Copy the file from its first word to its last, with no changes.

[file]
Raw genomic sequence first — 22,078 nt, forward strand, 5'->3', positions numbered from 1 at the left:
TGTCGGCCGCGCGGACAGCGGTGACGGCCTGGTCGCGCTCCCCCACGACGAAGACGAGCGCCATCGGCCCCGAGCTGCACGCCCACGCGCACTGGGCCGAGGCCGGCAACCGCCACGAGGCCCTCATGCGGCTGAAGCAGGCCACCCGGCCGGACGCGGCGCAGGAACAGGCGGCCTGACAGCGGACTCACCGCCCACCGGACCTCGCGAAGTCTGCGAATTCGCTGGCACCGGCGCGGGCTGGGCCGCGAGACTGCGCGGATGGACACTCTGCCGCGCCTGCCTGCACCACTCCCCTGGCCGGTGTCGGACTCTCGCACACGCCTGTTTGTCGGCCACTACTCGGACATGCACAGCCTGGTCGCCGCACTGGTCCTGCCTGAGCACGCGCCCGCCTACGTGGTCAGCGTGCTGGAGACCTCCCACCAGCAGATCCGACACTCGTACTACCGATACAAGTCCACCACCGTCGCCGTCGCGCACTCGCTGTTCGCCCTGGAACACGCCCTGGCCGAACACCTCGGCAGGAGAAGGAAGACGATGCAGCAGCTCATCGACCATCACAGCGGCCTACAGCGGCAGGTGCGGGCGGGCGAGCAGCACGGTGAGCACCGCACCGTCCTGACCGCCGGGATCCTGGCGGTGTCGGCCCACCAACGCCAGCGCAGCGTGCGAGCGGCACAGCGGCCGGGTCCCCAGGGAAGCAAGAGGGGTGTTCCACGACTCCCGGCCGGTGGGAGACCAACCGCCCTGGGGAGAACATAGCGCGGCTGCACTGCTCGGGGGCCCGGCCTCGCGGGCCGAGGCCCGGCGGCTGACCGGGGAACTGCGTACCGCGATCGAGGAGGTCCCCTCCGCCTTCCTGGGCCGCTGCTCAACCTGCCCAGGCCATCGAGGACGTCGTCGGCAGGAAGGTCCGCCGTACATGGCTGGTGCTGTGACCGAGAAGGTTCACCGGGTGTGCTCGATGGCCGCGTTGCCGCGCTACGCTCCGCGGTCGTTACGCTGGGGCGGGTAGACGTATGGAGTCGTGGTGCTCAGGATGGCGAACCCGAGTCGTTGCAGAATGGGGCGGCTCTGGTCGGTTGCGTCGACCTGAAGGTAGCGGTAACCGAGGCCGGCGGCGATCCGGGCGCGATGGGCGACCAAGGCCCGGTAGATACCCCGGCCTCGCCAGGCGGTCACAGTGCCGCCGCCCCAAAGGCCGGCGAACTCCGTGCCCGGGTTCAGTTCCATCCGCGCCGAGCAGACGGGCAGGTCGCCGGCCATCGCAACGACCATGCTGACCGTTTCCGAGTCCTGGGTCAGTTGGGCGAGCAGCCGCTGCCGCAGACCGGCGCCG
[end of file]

Raw genomic sequence first — 22,078 nt, forward strand, 5'->3', positions numbered from 1 at the left:
TGTCGGCCGCGCGGACAGCGGTGACGGCCTGGTCGCGCTCCCCCACGACGAAGACGAGCGCCATCGGCCCCGAGCTGCACGCCCACGCGCACTGGGCCGAGGCCGGCAACCGCCACGAGGCCCTCATGCGGCTGAAGCAGGCCACCCGGCCGGACGCGGCGCAGGAACAGGCGGCCTGACAGCGGACTCACCGCCCACCGGACCTCGCGAAGTCTGCGAATTCGCTGGCACCGGCGCGGGCTGGGCCGCGAGACTGCGCGGATGGACACTCTGCCGCGCCTGCCTGCACCACTCCCCTGGCCGGTGTCGGACTCTCGCACACGCCTGTTTGTCGGCCACTACTCGGACATGCACAGCCTGGTCGCCGCACTGGTCCTGCCTGAGCACGCGCCCGCCTACGTGGTCAGCGTGCTGGAGACCTCCCACCAGCAGATCCGACACTCGTACTACCGATACAAGTCCACCACCGTCGCCGTCGCGCACTCGCTGTTCGCCCTGGAACACGCCCTGGCCGAACACCTCGGCAGGAGAAGGAAGACGATGCAGCAGCTCATCGACCATCACAGCGGCCTACAGCGGCAGGTGCGGGCGGGCGAGCAGCACGGTGAGCACCGCACCGTCCTGACCGCCGGGATCCTGGCGGTGTCGGCCCACCAACGCCAGCGCAGCGTGCGAGCGGCACAGCGGCCGGGTCCCCAGGGAAGCAAGAGGGGTGTTCCACGACTCCCGGCCGGTGGGAGACCAACCGCCCTGGGGAGAACATAGCGCGGCTGCACTGCTCGGGGGCCCGGCCTCGCGGGCCGAGGCCCGGCGGCTGACCGGGGAACTGCGTACCGCGATCGAGGAGGTCCCCTCCGCCTTCCTGGGCCGCTGCTCAACCTGCCCAGGCCATCGAGGACGTCGTCGGCAGGAAGGTCCGCCGTACATGGCTGGTGCTGTGACCGAGAAGGTTCACCGGGTGTGCTCGATGGCCGCGTTGCCGCGCTACGCTCCGCGGTCGTTACGCTGGGGCGGGTAGACGTATGGAGTCGTGGTGCTCAGGATGGCGAACCCGAGTCGTTGCAGAATGGGGCGGCTCTGGTCGGTTGCGTCGACCTGAAGGTAGCGGTAACCGAGGCCGGCGGCGATCCGGGCGCGATGGGCGACCAAGGCCCGGTAGATACCCCGGCCTCGCCAGGCGGTCACAGTGCCGCCGCCCCAAAGGCCGGCGAACTCCGTGCCCGGGTTCAGTTCCATCCGCGCCGAGCAGACGGGCAGGTCGCCGGCCATCGCAACGACCATGCTGACCGTTTCCGAGTCCTGGGTCAGTTGGGCGAGCAGCCGCTGCCGCAGACCGGCGCCG